My personal musings about anything that gets on my radar screen--heavily dominated by politics.


Amazing Week In the Normal World 

Bloggers are a unique bunch, especially political bloggers. For the most part, they are WAY more interested in the world of public policy than most, and they tend to be vastly more informed about the goings-on in Washington and the corridors of power than most. And I include myself in that--I love sports, but if I watch SportsCenter at night, its almost always because its on in the background as I'm writing a post on this blog.

So it took a while for it to dawn on me that we've just passed a week that most people--men especially-- would consider one of the most extraordinary in their lifetimes. Consider:

:on Sunday, Alex Rodriguez became the youngest player ever to hit his 500th home run, right in the middle of a year in which he is almost certain to be the AL MVP

:only a few hours later, Barry Bonds hit his Hank-Aaron-tying 755th home run, forever guaranteeing him a place at the top of a near-mythological list; he would go on to hit the record-breaking homer just a couple nights later

:on Tuesday, Tom Glavine, by all accounts one of the best guys in the game, became quite possibly the LAST major league pitcher to win his 300th game

:on Thursday, a terribly flawed but imminently likable John Daly, ranked about 420th on the tour this year and given up for career-dead several times, teed it up at the PGA Championship and posted a 67, good for 2nd on the leaderboard after day one; he has since managed to stay in the game, if not on the leaderboard

:also on Thursday, another career-dead but likable guy, Rick Ankiel, made his return to the major leagues as a remade man, and marked the occasion by hitting a home run--almost bringing his skipper, Tony LaRussa to tears and to a thundering, standing ovation by the hometown Cardinals fans

:and Tiger Woods is poised to earn his 13th major championship at the PGA today, having a 3-stroke lead (now 2) as he smartly moves around the course with his foot on the throat of the competition

What I love about sports, and how it is vastly different the politics, and what I miss too much in my passion to watch the political class, is that sports often brings out the absolute, very best in people. Sure, it's not life-and-death, actual important stuff like serving in the military, but sometimes you see stuff that is truly inspirational.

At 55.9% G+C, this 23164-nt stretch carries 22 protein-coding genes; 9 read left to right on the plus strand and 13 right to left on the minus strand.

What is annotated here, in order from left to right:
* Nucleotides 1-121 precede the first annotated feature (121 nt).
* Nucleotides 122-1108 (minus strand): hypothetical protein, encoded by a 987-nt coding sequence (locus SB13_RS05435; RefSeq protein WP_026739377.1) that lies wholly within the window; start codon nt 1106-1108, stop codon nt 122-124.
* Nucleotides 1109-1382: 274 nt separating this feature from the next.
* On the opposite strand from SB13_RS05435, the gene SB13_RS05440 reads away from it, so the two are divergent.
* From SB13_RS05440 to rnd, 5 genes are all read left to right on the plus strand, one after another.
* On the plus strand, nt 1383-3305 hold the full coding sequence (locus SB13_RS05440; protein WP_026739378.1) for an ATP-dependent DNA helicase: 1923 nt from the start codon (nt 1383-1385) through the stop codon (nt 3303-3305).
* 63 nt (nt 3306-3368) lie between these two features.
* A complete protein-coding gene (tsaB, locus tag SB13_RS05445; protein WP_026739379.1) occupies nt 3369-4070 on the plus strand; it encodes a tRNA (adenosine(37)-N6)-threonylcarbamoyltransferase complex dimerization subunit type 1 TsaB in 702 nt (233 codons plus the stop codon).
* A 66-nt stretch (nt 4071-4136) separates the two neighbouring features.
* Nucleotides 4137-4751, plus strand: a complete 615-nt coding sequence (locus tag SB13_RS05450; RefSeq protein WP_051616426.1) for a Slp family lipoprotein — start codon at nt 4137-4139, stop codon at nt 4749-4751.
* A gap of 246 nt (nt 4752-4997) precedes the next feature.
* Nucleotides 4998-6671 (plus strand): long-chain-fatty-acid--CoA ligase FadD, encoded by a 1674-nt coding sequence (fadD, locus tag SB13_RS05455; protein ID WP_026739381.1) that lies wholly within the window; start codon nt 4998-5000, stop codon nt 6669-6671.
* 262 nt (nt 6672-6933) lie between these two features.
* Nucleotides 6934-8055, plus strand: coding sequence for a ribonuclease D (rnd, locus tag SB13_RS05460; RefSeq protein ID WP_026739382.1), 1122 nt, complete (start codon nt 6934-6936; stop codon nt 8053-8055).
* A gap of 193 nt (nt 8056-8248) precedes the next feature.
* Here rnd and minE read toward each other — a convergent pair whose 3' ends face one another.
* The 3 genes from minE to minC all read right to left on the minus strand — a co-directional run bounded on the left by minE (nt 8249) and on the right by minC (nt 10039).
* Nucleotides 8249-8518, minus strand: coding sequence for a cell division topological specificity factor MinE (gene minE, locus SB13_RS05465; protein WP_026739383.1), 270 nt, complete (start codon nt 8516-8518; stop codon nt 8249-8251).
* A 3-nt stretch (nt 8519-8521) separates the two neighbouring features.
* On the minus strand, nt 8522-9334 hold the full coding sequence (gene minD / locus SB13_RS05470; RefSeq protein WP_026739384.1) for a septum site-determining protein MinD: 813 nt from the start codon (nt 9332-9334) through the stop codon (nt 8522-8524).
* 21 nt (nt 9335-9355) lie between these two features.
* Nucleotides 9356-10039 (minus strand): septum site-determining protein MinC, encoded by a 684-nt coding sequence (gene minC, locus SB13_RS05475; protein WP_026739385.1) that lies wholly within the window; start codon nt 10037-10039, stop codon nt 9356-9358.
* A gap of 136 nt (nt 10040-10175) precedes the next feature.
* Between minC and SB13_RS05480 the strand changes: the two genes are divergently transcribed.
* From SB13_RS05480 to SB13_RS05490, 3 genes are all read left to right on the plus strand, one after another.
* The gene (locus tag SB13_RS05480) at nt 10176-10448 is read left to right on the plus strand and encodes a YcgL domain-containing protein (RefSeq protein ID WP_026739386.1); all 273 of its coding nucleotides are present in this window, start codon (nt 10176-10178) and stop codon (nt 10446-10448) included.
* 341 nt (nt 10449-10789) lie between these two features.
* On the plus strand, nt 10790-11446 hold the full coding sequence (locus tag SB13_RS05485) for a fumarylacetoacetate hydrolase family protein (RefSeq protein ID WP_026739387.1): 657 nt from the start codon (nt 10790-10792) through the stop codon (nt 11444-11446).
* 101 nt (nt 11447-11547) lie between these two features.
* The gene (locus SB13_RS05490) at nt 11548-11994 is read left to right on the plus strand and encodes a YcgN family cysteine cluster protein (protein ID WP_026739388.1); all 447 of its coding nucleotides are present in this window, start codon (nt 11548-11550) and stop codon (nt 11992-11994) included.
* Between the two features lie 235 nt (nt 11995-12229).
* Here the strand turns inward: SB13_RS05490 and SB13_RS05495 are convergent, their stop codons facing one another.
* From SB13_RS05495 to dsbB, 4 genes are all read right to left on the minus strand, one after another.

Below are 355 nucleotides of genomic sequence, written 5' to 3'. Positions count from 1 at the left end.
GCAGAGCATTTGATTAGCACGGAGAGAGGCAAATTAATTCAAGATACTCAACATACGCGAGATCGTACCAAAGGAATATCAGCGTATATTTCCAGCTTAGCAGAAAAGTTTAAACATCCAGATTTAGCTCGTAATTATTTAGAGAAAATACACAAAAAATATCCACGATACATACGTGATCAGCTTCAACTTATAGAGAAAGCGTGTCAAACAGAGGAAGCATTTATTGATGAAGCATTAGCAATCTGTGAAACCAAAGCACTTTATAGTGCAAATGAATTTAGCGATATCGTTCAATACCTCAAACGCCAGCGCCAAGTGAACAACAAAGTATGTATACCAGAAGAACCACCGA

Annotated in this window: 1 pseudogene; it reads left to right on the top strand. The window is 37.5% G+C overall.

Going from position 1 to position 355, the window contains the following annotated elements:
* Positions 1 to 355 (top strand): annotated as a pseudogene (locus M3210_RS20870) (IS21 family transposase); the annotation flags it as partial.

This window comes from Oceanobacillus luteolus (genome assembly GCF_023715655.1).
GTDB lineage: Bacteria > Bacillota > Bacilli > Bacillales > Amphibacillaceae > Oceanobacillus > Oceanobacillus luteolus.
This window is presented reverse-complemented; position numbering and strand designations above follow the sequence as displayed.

And I'm not just talking about the record-setting brilliant sort of performances like Bonds and Woods--feats of athletic accomplishment that most of us can only shake our heads at in wonder.

In particular I'm talking about the moments of redemption from people who were once feted by the sports masses, but whose personal "issues" cast them from the limelight, and--in the way only the American Cult Of Personality can do--discarded them as flashes who were no longer meaningful. So when a John Daly goes out and has a brilliant day, followed by a very funny and human press conference, it gets my attention, regardless of how he finishes the week. And if you weren't moved by the scene from St. Louis this weekend (complete with the obligatory footage of Rick Ankiel throwing six pitches to the backstop in the 2001 playoffs), then you're a pretty cold person.

So, sure, sports doesn't really matter in the long run.

Except maybe, once in a while, we get a little glimpse of what is POSSIBLE for a person to accomplish. And that, for all of us, is a very good and important thing.

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